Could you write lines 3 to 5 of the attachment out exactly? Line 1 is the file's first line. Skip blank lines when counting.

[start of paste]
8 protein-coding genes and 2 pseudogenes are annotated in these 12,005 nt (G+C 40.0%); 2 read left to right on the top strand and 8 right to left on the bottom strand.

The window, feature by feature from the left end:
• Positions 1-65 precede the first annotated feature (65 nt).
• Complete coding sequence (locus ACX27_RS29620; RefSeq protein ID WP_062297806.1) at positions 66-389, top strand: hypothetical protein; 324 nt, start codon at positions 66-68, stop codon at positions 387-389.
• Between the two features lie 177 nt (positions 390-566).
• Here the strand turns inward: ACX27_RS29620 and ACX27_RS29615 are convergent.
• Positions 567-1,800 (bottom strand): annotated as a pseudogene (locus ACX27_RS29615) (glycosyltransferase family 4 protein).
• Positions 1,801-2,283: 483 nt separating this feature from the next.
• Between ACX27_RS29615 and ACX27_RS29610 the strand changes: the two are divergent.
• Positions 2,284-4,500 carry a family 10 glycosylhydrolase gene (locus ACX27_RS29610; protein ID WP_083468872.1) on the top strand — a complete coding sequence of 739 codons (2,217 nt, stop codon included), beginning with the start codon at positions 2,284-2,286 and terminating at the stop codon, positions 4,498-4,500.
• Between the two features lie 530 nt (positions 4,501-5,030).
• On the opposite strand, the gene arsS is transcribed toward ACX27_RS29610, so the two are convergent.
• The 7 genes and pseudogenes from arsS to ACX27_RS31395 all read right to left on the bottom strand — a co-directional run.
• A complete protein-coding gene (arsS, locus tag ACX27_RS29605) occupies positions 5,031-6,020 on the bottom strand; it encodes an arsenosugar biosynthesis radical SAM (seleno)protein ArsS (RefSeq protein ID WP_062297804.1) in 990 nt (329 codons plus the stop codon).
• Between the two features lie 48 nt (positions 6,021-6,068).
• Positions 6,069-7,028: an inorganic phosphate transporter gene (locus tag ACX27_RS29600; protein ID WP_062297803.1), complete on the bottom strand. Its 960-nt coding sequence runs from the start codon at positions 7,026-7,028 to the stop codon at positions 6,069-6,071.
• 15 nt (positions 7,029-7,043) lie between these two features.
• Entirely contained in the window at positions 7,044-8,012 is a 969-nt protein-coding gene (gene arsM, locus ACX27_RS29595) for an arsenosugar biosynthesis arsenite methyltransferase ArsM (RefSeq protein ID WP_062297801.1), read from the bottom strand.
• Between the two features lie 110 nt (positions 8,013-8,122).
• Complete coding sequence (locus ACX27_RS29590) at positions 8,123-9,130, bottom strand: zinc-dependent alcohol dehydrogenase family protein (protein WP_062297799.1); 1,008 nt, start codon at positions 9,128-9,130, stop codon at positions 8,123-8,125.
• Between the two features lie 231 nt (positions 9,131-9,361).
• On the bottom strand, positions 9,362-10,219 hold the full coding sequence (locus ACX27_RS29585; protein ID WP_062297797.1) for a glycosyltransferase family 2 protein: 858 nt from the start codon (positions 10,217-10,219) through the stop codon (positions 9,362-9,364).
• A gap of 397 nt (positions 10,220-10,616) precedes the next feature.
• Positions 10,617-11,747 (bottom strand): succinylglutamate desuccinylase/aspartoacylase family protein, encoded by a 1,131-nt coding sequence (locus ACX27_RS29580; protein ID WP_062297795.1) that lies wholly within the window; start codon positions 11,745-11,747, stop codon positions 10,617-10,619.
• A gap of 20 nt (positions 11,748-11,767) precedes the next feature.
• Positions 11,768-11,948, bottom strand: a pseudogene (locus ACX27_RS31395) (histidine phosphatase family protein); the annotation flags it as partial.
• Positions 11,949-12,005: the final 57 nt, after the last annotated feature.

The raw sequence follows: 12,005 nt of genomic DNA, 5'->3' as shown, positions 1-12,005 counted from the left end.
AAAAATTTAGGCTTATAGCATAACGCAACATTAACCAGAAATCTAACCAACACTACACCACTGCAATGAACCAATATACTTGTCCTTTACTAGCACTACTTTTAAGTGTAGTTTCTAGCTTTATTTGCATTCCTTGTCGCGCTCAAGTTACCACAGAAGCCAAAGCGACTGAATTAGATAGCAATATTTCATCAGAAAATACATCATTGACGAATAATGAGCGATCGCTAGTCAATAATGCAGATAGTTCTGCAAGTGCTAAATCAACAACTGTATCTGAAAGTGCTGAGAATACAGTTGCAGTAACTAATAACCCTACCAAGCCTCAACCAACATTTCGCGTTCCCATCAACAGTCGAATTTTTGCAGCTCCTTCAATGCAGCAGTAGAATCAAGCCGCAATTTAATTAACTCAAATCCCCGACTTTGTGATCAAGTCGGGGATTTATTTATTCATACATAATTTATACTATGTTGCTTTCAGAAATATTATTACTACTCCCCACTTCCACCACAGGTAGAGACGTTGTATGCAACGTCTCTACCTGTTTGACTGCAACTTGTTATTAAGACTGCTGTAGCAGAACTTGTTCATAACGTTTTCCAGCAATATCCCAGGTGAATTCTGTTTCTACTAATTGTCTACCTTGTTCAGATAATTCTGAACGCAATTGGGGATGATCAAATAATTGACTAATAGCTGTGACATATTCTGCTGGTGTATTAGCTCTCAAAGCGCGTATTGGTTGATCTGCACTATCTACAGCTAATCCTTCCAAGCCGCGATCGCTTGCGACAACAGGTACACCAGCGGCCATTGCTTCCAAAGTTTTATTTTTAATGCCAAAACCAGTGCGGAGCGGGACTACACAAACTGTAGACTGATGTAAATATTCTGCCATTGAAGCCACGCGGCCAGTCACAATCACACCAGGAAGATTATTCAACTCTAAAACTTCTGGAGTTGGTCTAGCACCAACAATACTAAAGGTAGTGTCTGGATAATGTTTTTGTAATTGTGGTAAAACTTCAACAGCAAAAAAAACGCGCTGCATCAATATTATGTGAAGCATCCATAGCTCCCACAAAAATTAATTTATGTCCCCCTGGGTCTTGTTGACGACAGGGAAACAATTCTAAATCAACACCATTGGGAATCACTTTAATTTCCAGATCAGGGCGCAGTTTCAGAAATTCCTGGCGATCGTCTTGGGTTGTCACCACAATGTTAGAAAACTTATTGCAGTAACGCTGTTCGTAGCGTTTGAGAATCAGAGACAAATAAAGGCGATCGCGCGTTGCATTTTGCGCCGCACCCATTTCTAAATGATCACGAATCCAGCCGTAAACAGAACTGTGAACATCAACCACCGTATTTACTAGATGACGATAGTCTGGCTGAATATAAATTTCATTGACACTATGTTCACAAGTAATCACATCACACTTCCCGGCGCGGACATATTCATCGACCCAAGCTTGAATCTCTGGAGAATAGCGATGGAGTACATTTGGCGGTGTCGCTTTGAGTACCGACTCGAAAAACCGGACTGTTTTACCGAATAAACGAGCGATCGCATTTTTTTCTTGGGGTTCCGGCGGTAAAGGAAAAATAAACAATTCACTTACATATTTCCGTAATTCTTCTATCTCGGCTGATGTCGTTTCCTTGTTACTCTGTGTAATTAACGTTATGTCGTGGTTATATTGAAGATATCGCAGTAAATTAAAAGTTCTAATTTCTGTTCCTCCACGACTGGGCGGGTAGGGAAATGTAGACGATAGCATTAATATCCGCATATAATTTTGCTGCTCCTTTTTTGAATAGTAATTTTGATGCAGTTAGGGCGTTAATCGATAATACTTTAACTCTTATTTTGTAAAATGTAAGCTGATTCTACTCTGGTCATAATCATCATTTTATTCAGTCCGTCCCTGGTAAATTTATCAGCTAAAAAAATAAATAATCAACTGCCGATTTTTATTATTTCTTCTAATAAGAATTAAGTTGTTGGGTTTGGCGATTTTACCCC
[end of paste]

• Positions 1-65 precede the first annotated feature (65 nt).
• Complete coding sequence (locus ACX27_RS29620; RefSeq protein ID WP_062297806.1) at positions 66-389, top strand: hypothetical protein; 324 nt, start codon at positions 66-68, stop codon at positions 387-389.
• Between the two features lie 177 nt (positions 390-566).